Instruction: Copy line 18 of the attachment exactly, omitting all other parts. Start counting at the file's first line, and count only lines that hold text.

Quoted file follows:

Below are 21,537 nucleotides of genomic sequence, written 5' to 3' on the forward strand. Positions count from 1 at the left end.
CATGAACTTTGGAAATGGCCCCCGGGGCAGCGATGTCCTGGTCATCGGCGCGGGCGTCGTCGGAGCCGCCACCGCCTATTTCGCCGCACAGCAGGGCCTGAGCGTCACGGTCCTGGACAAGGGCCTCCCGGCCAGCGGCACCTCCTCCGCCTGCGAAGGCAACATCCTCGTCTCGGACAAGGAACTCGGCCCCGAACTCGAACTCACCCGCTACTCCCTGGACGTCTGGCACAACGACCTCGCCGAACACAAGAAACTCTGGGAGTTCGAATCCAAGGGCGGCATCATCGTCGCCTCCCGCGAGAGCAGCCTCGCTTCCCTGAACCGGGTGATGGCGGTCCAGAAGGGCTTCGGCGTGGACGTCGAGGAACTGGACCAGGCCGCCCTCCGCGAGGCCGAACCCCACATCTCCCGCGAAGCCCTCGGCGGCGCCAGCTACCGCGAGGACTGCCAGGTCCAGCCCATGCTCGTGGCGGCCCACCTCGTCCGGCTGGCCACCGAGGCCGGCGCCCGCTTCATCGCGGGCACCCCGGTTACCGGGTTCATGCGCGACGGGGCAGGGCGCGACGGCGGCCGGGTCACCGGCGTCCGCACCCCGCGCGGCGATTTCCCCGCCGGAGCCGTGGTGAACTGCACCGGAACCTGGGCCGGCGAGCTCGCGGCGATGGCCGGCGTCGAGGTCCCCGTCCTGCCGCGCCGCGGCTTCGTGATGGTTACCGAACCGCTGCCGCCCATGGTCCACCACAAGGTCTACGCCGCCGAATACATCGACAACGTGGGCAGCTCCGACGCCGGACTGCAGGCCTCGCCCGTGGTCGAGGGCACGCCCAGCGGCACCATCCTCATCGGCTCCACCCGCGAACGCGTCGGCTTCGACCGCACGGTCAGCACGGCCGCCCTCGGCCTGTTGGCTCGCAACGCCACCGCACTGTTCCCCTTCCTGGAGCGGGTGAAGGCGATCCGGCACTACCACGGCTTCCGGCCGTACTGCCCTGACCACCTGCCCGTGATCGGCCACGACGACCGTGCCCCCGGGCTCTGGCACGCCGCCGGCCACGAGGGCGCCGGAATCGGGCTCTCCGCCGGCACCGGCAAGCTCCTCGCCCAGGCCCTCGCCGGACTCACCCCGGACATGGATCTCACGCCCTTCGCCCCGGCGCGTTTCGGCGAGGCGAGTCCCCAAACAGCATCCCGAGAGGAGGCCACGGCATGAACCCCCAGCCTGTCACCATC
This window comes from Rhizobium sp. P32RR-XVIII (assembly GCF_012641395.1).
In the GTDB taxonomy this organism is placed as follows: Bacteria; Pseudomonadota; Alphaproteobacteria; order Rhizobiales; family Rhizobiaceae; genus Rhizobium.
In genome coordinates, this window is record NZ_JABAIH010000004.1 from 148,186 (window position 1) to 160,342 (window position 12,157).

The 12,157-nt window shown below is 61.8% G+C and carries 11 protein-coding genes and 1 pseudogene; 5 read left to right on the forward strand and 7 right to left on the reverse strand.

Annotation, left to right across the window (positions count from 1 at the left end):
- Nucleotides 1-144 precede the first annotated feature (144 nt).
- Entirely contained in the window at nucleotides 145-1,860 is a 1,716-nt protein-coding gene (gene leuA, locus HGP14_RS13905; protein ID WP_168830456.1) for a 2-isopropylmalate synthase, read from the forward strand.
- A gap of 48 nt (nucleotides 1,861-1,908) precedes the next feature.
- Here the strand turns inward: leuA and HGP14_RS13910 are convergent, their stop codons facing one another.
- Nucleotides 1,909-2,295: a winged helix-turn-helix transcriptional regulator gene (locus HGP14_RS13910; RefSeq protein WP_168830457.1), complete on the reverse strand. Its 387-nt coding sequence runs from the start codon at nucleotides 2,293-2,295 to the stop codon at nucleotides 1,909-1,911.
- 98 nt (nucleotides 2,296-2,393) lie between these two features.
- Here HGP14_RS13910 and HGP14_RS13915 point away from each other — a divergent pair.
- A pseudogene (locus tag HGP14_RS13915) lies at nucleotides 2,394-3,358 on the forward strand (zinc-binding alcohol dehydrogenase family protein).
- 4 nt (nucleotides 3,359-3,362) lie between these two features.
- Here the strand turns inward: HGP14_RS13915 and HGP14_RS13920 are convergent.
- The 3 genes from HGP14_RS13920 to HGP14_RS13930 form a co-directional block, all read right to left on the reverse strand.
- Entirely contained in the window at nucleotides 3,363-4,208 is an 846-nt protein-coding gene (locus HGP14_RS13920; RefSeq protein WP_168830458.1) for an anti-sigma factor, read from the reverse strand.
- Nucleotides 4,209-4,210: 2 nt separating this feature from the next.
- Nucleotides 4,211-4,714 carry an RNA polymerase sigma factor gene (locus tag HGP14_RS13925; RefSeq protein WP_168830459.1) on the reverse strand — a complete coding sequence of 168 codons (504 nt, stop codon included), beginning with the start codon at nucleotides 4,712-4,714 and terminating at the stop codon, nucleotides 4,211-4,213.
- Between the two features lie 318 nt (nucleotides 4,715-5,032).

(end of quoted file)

- The 3 genes from HGP14_RS13920 to HGP14_RS13930 form a co-directional block, all read right to left on the reverse strand.